Windows

I’ve bought a new Windows PC: what are the first five things I should do?

New Windows PC
Lights, action: here's what to do with a new laptop

You’re the slightly less well-off owner of a new Windows PC or laptop. Smashing. Now what? Before you fire up Football Manager or start downloading the entire internet (morning, Dad), here are five things you should do to help your new purchase run more smoothly.

1. Update Windows

Your PC has almost certainly been shelved in a warehouse for the past few weeks or months. It might not have the latest version of Windows installed and is highly unlikely to have the latest security updates.

As soon as you’ve gone through the setup process and arrive at the Windows desktop, type “update” into the Windows 10 search bar in the bottom left of the screen and click on Check for Updates.

On the next screen, click Check for Updates again and let it do its thing. You might as well get this pain out of the way early and start with a fully up-to-date machine.

2. Get shot of the antivirus software

This might sound crazy, but hear me out. The antivirus software provided with new PCs is often only a trial. You might only get a month or three months of full service before it will start nagging you to pay for a subscription. And boy, does this type of software nag.

Unless you’ve been provided with a year’s worth of protection, I’d spare yourself the hassle and get shot now. Windows Defender – the built-in Windows security software – is perfectly fine and unobtrusive. You’ll see it gets low scores in security suite tests, but these tests are conducted in such synthetic conditions they’re barely worth the paper they’re printed on.

Once you’ve uninstalled Norton, McAfee, Kaspersky or whatever came with the PC – and don’t be put off by the nuclear-grade warnings they flash up when you attempt to uninstall them – you need to make sure Windows Defender is turned on.

Type “defender” into the search bar, click on Windows Defender Security Settings and then click Open Windows Defender Security Centre. Make sure you see the green ticks shown below, and if you don’t, click on each icon to switch them on.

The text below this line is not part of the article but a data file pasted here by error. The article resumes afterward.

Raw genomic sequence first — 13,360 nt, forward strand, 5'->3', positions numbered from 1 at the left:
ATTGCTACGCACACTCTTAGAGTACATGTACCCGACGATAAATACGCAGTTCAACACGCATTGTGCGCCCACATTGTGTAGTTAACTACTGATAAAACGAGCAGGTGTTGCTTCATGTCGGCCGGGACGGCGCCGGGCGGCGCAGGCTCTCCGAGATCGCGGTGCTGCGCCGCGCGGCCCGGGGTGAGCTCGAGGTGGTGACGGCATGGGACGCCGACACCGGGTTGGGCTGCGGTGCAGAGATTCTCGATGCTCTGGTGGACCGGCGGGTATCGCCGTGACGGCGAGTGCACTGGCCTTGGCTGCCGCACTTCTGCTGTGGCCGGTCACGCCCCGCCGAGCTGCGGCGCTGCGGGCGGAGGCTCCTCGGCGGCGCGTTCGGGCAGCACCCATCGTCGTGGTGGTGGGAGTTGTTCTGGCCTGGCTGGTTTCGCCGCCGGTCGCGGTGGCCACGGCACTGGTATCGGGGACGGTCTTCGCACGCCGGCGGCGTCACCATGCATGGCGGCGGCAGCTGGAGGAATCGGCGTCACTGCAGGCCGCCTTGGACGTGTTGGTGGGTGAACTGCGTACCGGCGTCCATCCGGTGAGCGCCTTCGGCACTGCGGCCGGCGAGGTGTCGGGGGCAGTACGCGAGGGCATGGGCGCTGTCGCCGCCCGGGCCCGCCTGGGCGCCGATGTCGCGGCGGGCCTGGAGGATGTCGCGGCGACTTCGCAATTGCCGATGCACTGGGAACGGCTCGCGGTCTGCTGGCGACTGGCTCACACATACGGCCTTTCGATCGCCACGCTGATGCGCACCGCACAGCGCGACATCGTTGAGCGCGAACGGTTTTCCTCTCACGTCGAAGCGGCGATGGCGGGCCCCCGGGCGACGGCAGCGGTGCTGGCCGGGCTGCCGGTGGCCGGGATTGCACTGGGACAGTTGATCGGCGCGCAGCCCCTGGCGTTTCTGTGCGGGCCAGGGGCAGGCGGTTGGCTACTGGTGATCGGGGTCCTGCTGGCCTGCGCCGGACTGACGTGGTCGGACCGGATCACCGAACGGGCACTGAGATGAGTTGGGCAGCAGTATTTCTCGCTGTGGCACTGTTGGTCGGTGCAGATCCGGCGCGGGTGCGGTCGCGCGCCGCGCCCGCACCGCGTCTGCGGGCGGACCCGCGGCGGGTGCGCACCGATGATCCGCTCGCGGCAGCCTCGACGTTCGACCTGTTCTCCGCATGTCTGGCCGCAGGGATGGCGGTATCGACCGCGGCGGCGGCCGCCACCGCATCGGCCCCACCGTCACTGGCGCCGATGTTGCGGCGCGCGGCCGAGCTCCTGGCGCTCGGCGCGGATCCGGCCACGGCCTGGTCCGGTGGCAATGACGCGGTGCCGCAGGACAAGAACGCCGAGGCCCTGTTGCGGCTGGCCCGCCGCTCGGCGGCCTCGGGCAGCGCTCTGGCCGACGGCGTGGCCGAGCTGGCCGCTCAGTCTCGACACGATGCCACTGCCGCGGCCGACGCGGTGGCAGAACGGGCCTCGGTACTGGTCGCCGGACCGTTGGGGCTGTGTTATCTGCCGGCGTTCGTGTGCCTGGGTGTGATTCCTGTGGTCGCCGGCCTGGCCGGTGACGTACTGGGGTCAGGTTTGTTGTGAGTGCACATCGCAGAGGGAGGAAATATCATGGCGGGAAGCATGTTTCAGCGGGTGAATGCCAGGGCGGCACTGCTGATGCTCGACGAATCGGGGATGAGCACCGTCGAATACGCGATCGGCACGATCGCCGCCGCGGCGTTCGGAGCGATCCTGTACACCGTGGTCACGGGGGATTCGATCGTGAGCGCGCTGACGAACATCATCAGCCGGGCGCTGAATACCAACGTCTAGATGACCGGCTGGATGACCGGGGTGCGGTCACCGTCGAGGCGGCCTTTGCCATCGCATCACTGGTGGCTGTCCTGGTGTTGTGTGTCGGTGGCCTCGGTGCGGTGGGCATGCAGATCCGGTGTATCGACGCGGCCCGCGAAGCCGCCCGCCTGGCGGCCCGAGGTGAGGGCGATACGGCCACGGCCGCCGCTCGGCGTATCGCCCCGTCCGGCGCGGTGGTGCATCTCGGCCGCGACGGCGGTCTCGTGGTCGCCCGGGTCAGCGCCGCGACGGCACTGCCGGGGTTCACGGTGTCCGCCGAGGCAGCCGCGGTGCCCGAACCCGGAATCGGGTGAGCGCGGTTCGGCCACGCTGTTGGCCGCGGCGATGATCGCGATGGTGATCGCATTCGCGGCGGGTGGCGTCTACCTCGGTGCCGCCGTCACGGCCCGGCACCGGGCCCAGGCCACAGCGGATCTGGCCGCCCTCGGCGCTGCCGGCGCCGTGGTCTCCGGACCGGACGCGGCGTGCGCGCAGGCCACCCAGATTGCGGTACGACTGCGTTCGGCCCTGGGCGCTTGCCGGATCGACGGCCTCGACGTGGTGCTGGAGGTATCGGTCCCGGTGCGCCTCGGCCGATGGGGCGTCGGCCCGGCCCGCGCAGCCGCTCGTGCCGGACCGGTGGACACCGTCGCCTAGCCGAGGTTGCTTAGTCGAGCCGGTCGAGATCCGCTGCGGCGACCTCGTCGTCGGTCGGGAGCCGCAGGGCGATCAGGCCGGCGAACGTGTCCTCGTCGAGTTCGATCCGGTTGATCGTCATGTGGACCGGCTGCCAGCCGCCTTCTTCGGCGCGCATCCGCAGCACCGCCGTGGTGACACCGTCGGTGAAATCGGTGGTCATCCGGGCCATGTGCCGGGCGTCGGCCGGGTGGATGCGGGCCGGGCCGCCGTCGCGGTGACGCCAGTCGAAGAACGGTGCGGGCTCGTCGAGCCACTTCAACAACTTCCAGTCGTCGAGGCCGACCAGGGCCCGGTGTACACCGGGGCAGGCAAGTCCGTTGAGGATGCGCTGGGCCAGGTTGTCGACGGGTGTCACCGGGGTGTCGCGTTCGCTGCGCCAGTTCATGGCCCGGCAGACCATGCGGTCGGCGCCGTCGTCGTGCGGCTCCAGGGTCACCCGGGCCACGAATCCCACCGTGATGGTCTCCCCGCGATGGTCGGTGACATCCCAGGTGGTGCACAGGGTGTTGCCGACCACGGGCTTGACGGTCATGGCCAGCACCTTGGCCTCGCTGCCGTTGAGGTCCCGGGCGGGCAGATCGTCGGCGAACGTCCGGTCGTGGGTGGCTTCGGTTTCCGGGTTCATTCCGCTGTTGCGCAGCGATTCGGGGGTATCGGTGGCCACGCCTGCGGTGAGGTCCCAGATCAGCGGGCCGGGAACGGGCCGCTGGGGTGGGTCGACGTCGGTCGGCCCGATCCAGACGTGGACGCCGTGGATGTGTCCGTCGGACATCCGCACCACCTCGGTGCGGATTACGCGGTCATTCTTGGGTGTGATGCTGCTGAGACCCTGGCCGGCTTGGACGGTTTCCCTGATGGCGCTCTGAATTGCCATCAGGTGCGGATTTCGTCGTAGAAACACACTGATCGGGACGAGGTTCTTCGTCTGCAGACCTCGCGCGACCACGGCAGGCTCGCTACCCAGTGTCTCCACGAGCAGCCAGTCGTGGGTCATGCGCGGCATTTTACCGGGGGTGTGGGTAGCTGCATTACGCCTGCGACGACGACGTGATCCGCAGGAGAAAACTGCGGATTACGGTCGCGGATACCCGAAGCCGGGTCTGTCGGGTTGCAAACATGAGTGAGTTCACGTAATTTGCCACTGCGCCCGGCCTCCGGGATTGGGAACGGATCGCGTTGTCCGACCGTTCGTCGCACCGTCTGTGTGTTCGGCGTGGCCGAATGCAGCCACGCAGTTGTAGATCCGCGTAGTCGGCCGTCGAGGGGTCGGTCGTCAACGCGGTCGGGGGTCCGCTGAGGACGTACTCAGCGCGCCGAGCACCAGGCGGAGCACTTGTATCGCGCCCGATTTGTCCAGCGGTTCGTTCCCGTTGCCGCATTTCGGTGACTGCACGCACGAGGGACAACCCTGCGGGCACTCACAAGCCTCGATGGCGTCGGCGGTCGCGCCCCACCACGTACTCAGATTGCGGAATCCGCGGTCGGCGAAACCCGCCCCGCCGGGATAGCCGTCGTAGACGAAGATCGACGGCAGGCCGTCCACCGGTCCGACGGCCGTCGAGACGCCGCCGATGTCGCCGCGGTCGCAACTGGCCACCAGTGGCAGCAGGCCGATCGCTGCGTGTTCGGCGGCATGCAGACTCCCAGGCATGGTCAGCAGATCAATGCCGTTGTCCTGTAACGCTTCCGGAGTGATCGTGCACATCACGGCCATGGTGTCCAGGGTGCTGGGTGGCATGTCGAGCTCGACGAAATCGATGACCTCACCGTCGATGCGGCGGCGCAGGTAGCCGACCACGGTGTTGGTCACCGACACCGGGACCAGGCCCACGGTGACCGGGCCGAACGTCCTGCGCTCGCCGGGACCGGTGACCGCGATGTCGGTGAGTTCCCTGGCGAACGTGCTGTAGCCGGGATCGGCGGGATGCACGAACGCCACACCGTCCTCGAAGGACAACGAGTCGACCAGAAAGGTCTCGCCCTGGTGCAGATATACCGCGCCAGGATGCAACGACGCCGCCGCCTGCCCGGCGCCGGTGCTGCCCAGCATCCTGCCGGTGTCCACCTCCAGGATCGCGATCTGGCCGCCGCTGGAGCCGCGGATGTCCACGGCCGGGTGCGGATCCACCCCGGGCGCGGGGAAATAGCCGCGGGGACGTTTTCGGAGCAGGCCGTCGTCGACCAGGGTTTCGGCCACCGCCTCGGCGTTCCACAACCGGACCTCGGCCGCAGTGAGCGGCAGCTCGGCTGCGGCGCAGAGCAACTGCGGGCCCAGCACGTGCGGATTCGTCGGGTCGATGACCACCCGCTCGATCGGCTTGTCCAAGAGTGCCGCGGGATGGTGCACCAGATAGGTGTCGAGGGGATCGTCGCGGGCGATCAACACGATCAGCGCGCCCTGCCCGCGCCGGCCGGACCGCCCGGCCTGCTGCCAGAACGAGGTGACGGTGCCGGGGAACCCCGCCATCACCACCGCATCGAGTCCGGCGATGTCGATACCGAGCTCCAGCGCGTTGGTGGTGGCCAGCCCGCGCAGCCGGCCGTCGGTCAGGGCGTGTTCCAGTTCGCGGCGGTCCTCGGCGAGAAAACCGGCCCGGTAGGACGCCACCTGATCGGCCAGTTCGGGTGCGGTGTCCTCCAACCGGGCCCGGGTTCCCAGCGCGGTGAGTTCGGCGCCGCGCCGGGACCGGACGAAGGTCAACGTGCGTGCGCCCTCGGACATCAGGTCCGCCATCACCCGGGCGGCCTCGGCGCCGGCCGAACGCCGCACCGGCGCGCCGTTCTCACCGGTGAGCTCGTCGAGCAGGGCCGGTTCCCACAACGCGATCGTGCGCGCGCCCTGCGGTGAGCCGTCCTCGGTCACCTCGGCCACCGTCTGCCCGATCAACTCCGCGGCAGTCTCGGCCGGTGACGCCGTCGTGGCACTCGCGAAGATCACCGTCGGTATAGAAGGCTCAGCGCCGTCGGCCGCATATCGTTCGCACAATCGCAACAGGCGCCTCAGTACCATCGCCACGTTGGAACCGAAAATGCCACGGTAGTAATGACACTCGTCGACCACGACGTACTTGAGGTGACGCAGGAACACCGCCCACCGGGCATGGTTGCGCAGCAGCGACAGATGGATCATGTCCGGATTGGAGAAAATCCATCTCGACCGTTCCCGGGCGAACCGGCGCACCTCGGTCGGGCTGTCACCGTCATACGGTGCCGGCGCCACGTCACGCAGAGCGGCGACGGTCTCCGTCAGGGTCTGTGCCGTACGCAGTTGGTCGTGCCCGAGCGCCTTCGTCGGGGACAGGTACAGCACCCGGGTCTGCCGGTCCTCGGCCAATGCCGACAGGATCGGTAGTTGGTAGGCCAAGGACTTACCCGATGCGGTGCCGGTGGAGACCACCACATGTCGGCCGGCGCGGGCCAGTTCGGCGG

Windows Defender Security Center

3. Check the specs

PCs come in all manner of different configurations, while manufacturers such as Dell let you choose your own spec. You want to make sure you’ve got what you paid for, especially when it comes to key components such as storage, processor and memory.

First, go and find your order form and get a complete spec of what you ordered. Then type “system” into the search box and open System Information.

Here you should see a listing of your processor, memory (Installed Physical RAM) and Windows version (if you’ve paid for Pro make sure you’ve got it).

To check your storage, click on Components in the left-hand menu, then Storage, followed by Drives. Don’t be alarmed if your storage is slightly less than stipulated. My 1TB drive is reported as 952.62GB for example. This is a complicated matter of rounding that I’m not going to dive into here.

System Information

4. Download new drivers

Windows is pretty good at handling hardware such as printers, cameras and scanners these days. Plug them in and they generally just work. However, if you’ve got a device that Windows is refusing to acknowledge, you may need to download new drivers. The easiest way is to Google it.

Type the device’s model name and “Windows 10 driver” into the search box, and nine times out of ten the top result will be the manufacturer’s website, where you can download the software. I’d strongly advise against downloading drivers from third-party sites, unless you’re a massive fan of malware.

5. Say Ninite

No, don’t go to bed. Instead, head to Ninite.com to take your pick from a menu of everyday utilities that you might want to install on your new PC, including web browsers, media players (such as Spotify), online storage apps (such as Dropbox) and loads more.

You just tick the apps you want and Ninite wraps them all up into a single installer, that not only shreds all the extra crap that sometimes comes with these apps, but saves you from visiting each site separately to download their software. It’s brilliant with a capital B. Don’t go mad, though. You don’t want to weigh down a nimble new PC with a load of unnecessary guff.

Hang on a minute…

What, I hear you ask, about transferring all my data from my old PC to the new one? Well, there are several ways to do that and we’ll cover that in another article that we will publish shortly.

Now read this: How do I get photos from my phone or camera onto my new computer?

About the author

Barry Collins

Barry has scribbled about tech for almost 20 years for The Sunday Times, PC Pro, WebUser, Which? and many others. He was once Deputy Editor of Mail Online and remains in therapy to this day. Email Barry at barry@bigtechquestion.com.

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